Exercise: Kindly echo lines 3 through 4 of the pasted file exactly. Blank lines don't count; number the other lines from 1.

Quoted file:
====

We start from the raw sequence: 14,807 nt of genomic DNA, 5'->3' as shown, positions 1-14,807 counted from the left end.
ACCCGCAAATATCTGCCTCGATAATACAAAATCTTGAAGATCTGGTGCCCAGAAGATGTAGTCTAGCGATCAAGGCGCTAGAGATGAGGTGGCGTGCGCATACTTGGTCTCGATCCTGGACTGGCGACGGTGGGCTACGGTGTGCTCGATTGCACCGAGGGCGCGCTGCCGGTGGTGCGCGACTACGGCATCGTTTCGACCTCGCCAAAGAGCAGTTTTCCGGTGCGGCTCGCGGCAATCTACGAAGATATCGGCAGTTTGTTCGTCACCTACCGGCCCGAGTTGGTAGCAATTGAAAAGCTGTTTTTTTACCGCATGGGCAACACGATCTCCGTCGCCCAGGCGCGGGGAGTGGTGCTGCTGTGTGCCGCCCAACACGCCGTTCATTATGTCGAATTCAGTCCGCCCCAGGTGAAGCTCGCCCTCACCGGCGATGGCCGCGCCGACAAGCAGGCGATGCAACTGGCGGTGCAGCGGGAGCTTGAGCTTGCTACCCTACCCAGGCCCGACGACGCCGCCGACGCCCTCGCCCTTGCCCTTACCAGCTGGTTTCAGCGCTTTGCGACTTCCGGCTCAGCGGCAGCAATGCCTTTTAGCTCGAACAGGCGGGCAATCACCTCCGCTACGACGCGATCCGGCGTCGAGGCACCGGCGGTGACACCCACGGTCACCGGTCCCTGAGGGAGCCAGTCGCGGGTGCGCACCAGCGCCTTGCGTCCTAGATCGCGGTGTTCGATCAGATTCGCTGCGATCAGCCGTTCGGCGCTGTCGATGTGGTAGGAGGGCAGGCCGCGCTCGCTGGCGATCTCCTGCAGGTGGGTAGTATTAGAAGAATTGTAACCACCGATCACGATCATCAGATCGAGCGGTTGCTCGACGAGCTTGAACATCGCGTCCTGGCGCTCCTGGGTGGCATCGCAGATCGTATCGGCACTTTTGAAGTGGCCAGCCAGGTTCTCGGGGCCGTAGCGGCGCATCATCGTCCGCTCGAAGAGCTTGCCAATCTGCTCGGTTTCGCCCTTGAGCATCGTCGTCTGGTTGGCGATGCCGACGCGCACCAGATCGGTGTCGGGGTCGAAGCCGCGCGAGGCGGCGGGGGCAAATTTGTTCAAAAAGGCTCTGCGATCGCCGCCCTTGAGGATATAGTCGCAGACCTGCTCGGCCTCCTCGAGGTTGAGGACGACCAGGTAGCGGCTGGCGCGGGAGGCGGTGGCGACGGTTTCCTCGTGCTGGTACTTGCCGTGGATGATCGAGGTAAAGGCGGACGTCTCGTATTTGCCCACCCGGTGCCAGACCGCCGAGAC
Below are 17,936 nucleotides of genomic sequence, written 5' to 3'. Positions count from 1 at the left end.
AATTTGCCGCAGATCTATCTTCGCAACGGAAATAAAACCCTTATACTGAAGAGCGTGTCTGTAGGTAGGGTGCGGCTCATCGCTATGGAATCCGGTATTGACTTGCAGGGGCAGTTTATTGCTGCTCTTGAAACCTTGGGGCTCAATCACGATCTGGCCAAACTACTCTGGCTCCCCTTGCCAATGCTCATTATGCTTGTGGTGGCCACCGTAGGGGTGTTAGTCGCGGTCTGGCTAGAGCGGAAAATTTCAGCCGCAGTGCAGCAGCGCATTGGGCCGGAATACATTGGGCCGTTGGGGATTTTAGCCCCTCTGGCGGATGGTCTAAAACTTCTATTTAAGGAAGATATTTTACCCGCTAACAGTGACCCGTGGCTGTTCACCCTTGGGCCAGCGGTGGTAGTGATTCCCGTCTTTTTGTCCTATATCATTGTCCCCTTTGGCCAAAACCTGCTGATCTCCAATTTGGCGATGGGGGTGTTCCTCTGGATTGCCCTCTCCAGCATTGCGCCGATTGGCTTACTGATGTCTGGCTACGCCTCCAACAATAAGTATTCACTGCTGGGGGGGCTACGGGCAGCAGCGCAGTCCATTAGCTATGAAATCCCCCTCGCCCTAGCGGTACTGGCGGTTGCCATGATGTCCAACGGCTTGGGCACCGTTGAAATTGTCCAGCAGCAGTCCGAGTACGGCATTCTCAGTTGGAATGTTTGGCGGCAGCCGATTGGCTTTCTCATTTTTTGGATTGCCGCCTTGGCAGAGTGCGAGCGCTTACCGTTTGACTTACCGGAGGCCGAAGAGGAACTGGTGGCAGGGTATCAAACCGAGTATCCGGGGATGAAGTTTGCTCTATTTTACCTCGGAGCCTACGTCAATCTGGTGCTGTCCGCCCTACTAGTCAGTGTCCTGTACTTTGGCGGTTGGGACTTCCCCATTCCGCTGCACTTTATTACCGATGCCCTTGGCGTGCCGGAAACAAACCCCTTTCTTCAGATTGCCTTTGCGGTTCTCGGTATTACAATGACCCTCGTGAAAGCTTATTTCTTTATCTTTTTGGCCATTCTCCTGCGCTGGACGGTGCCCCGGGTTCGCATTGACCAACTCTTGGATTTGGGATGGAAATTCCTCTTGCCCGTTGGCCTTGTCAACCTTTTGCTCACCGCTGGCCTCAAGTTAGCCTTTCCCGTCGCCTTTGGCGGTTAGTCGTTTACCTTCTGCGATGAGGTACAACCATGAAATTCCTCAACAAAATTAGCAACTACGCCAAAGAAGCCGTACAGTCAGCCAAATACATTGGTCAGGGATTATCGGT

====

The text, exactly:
Below are 17,936 nucleotides of genomic sequence, written 5' to 3'. Positions count from 1 at the left end.
AATTTGCCGCAGATCTATCTTCGCAACGGAAATAAAACCCTTATACTGAAGAGCGTGTCTGTAGGTAGGGTGCGGCTCATCGCTATGGAATCCGGTATTGACTTGCAGGGGCAGTTTATTGCTGCTCTTGAAACCTTGGGGCTCAATCACGATCTGGCCAAACTACTCTGGCTCCCCTTGCCAATGCTCATTATGCTTGTGGTGGCCACCGTAGGGGTGTTAGTCGCGGTCTGGCTAGAGCGGAAAATTTCAGCCGCAGTGCAGCAGCGCATTGGGCCGGAATACATTGGGCCGTTGGGGATTTTAGCCCCTCTGGCGGATGGTCTAAAACTTCTATTTAAGGAAGATATTTTACCCGCTAACAGTGACCCGTGGCTGTTCACCCTTGGGCCAGCGGTGGTAGTGATTCCCGTCTTTTTGTCCTATATCATTGTCCCCTTTGGCCAAAACCTGCTGATCTCCAATTTGGCGATGGGGGTGTTCCTCTGGATTGCCCTCTCCAGCATTGCGCCGATTGGCTTACTGATGTCTGGCTACGCCTCCAACAATAAGTATTCACTGCTGGGGGGGCTACGGGCAGCAGCGCAGTCCATTAGCTATGAAATCCCCCTCGCCCTAGCGGTACTGGCGGTTGCCATGATGTCCAACGGCTTGGGCACCGTTGAAATTGTCCAGCAGCAGTCCGAGTACGGCATTCTCAGTTGGAATGTTTGGCGGCAGCCGATTGGCTTTCTCATTTTTTGGATTGCCGCCTTGGCAGAGTGCGAGCGCTTACCGTTTGACTTACCGGAGGCCGAAGAGGAACTGGTGGCAGGGTATCAAACCGAGTATCCGGGGATGAAGTTTGCTCTATTTTACCTCGGAGCCTACGTCAATCTGGTGCTGTCCGCCCTACTAGTCAGTGTCCTGTACTTTGGCGGTTGGGACTTCCCCATTCCGCTGCACTTTATTACCGATGCCCTTGGCGTGCCGGAAACAAACCCCTTTCTTCAGATTGCCTTTGCGGTTCTCGGTATTACAATGACCCTCGTGAAAGCTTATTTCTTTATCTTTTTGGCCATTCTCCTGCGCTGGACGGTGCCCCGGGTTCGCATTGACCAACTCTTGGATTTGGGATGGAAATTCCTCTTGCCCGTTGGCCTTGTCAACCTTTTGCTCACCGCTGGCCTCAAGTTAGCCTTTCCCGTCGCCTTTGGCGGTTAGTCGTTTACCTTCTGCGATGAGGTACAACCATGAAATTCCTCAACAAAATTAGCAACTACGCCAAAGAAGCCGTACAGTCAGCCAAATACATTGGTCAGGGATTATCGGT